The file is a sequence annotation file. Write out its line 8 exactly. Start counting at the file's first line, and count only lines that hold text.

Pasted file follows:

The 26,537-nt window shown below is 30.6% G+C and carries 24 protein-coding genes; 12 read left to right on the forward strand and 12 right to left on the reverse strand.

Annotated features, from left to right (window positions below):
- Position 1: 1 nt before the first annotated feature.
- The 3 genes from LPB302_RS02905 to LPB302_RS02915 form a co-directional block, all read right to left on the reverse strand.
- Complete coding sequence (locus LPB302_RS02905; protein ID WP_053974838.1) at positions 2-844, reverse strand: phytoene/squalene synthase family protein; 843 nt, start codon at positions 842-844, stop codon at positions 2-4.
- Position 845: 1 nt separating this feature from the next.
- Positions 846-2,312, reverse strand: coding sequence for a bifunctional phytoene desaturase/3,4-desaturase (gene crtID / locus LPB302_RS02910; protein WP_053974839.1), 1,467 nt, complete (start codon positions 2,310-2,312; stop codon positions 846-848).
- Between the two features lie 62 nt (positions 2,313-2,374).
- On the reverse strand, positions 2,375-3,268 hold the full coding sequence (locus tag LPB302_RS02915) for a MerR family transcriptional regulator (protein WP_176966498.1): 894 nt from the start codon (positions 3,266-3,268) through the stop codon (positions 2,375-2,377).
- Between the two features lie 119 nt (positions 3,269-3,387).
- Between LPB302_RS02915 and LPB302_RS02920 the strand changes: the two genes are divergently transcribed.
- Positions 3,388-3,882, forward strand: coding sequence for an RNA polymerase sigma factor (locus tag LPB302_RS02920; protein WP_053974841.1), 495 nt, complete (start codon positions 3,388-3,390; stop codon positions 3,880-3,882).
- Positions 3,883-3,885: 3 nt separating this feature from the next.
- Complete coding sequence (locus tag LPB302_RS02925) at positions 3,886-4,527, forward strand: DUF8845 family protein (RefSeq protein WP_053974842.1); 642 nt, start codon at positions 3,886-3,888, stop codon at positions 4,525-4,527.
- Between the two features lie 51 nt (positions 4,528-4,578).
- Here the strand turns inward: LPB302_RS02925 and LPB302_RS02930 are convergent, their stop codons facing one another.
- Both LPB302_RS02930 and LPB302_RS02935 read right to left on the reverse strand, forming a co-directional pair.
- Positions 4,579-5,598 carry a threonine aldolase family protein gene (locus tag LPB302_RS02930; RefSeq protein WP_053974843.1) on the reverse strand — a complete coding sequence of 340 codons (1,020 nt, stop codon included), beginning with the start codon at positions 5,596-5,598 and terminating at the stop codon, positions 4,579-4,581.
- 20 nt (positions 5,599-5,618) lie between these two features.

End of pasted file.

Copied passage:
- Between the two features lie 62 nt (positions 2,313-2,374).